This town, about 175 km south of Calgary, with a commanding view of the surrounding countryside, is protected on one side by the Oldman River. Fort Macleod became the first area headquarters for the Northwest Mounted Police (now the “RCMP”) in 1874. The town is named after Colonel James Farquharson Macleod (1836-1894), the commander of the Northwest Mounted Police (the “NWMP”) and later a judge in the supreme court of the North-West Territories.
The “Mounties” were sent to keep American whiskey traders out of Canada, and away from the Indians. While the fort is no longer there, Alberta’s oldest settlement is marked by a cairn on 2nd Ave and 25th St., the center of the town’s historical district.
There are over 30 historical buildings in the downtown core.
|World of Fear Figure 8 Auto racing||May to Sept|
|Canada Day Celebrations||July 1|
|Ranchman’s Rodeo||early July||Midnight Stadium|
|Antique Show & Sale||early July|
|Midnight Days||end July||Main Street|
|Musical Rides Shows||July- August||Daily shows feature the RCMP’s famous musical ride|
|World Indigenous Peoples Day||early August|
|Heritage Fair & Quilt Show||early August|
|Annual Turkey Supper||start November||This event has been going for near 50 years|
|Midnight Madness||End November||Main Street|
|Yuletide Festival||End November||Main Street|
|Santa Clause Parade||End November||Main Street|
|Rotary Carole Festival||Early Dec|
Fort Macleod Attractions
235 24 St, Fort MacLeod, AB T0L 0Z0
(403) 553-4404 or 1-800-540-9229
This 1912-era Theatre is the second oldest operating theatre in Canada. In 1985 it was refurbished and now presents summer playhouse productions. Through the rest of the year, it plays first-run movies and host other top-name performers.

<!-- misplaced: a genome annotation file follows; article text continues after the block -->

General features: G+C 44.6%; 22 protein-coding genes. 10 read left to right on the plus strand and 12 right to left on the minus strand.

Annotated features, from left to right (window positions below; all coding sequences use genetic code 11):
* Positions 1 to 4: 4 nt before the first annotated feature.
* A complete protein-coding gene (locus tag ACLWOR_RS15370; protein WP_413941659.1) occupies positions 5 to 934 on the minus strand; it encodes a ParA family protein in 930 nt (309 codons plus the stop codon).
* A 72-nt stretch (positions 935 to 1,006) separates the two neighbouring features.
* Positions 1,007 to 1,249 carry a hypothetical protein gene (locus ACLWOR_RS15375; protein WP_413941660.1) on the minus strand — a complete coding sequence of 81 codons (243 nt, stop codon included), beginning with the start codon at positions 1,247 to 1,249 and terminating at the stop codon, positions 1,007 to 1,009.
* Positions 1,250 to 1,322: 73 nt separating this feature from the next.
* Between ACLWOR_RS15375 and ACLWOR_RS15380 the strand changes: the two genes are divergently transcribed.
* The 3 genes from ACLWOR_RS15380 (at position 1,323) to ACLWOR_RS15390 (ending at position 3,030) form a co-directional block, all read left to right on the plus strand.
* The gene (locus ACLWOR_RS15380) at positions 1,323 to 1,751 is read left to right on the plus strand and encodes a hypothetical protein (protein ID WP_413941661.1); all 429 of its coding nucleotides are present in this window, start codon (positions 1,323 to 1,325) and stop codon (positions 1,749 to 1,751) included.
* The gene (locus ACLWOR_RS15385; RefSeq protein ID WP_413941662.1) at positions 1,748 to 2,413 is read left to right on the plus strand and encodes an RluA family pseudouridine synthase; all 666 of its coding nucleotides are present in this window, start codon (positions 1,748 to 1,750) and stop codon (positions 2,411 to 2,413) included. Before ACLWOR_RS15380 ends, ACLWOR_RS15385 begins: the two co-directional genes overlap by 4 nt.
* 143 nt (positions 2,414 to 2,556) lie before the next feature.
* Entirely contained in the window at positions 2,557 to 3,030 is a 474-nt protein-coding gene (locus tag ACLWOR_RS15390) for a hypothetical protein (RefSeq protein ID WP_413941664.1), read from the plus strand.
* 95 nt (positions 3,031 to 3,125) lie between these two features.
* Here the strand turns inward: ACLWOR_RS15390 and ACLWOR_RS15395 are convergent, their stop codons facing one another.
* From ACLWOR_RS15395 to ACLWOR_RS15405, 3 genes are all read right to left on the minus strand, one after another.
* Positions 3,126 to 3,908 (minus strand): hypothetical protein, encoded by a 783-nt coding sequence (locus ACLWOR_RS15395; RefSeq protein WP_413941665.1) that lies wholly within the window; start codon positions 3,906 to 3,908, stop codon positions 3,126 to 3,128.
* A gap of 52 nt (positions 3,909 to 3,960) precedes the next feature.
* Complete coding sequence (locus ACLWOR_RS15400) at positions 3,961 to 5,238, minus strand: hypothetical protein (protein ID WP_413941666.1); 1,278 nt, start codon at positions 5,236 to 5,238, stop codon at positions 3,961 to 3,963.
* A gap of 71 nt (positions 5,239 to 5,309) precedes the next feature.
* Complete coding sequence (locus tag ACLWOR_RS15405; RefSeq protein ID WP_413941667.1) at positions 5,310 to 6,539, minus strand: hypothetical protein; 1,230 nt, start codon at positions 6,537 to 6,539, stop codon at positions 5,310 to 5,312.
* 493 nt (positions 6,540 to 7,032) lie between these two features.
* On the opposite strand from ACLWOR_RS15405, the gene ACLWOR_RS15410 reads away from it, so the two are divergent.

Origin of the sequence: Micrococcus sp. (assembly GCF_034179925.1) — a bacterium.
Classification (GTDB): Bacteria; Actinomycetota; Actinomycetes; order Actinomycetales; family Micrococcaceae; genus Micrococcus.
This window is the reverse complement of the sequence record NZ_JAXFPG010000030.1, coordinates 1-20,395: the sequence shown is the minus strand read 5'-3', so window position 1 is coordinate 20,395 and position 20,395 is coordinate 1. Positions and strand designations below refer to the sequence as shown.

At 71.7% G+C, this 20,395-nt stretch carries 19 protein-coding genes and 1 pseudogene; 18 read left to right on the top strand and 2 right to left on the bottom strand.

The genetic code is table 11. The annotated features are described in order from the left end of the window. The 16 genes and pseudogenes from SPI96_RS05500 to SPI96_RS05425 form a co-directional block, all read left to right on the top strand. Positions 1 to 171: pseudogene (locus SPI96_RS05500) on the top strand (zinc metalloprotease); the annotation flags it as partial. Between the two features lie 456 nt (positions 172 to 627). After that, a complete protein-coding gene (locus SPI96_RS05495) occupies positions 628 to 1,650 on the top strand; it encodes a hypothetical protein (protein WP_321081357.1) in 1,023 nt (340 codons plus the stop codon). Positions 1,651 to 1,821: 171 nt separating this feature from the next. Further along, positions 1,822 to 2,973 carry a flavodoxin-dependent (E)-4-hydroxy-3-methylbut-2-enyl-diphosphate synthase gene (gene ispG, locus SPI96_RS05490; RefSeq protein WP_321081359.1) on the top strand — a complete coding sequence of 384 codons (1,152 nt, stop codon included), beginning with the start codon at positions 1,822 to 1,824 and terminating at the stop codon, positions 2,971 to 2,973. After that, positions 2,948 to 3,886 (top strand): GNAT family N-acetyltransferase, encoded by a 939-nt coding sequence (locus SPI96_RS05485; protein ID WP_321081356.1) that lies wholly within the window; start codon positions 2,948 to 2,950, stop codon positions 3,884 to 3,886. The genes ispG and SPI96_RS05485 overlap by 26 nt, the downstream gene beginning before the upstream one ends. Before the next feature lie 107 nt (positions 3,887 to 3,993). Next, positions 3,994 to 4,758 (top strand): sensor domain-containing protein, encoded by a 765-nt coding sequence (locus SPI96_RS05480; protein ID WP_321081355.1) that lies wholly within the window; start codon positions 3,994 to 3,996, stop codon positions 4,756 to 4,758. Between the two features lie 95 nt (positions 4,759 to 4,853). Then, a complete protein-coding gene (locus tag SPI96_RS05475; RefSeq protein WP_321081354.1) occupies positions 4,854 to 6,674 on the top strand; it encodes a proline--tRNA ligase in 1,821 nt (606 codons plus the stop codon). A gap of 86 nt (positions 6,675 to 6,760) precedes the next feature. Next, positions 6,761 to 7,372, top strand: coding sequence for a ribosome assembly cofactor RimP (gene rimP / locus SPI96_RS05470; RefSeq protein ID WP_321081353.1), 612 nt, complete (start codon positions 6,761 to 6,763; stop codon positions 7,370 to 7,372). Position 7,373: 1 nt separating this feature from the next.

Fort Macleod Museum
25th Street and 3rd Ave.
Exhibits show the history of the plains Indians, the mounted police, and the early settlers. The Mounted Patrol Musical Ride is presented at the Fort four times daily in July and August. The museum is open daily May to June and September to October from 9 a.m. to 5 p.m., and July to August 9 a.m. to 8:30 p.m. Over the winter the hours are 10 a.m. to 4 p.m. Admission fee.
Head Smashed-In Buffalo Jump
16 km NW of town on highway 785
This UNESCO World Heritage site shows the buffalo hunting techniques of the Plains Indians, who for over 5,000 years hunted buffalo by stampeding entire herds to their death over sandstone cliffs. Afterwards, the Indians processed their kill at the campsite below the cliffs. The site is named for a young Indian brave who stood under the ledge to watch the buffalo fall past him. As the carcasses piled up, his skull was crushed by the mass of dead buffalo. From May 15 to Labour Day, the site is open 9 a.m. to 8 p.m., and 9 a.m. to 5 p.m. the rest of the year. Admission fee. Allow 2 hours.